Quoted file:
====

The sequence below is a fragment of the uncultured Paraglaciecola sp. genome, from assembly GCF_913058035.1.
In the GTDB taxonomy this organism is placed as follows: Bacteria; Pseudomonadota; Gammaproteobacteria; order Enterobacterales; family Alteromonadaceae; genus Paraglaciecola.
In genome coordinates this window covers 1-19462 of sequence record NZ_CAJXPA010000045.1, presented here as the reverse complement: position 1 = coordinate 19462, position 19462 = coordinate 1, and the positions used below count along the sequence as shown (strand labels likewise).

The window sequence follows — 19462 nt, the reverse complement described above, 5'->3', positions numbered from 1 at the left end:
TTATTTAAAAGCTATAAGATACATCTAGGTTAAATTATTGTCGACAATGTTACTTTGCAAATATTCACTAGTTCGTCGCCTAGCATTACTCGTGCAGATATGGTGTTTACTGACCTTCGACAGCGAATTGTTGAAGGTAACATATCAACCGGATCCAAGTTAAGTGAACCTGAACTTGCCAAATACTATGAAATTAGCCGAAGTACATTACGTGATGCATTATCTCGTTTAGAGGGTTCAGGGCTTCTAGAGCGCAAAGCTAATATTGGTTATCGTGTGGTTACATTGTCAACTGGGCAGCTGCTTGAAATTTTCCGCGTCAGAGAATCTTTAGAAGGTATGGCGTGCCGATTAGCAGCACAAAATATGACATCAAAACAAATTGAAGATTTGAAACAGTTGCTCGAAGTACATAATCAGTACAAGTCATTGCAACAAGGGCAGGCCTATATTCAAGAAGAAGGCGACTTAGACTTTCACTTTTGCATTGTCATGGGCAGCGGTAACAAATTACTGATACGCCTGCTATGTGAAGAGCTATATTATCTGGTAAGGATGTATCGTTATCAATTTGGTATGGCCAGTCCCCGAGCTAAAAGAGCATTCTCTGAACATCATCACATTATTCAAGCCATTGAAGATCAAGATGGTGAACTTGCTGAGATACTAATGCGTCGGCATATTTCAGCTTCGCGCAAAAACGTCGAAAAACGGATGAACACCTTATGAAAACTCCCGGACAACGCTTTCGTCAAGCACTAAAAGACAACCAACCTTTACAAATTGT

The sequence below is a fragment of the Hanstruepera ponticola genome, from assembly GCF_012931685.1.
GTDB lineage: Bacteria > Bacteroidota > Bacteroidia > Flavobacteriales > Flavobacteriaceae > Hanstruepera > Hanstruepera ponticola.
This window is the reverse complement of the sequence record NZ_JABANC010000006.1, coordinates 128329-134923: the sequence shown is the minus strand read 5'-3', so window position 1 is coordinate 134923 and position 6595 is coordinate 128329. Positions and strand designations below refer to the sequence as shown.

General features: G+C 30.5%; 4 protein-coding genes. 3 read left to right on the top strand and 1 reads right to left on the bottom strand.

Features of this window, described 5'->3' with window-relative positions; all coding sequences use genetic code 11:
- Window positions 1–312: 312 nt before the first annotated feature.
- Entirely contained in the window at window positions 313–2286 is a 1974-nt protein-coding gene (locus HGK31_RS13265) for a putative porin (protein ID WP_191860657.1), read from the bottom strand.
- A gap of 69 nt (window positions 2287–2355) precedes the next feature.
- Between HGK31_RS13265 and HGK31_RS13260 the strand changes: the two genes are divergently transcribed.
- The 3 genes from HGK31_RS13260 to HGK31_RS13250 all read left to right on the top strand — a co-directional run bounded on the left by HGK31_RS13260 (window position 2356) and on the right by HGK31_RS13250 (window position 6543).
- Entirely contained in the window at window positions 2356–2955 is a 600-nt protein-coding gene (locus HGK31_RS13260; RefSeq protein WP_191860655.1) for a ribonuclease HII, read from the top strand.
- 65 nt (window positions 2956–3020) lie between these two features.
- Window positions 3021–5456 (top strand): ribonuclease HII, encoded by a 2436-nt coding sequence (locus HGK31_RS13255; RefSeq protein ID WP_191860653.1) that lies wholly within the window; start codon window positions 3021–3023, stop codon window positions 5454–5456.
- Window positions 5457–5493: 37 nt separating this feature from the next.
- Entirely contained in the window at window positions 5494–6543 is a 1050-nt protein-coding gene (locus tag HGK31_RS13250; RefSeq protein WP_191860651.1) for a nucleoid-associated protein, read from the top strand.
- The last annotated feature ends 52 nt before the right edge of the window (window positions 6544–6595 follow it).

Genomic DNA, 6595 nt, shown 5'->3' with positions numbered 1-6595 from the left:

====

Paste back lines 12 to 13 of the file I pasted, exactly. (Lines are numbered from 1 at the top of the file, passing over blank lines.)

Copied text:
- Entirely contained in the window at window positions 313–2286 is a 1974-nt protein-coding gene (locus HGK31_RS13265) for a putative porin (protein ID WP_191860657.1), read from the bottom strand.
- A gap of 69 nt (window positions 2287–2355) precedes the next feature.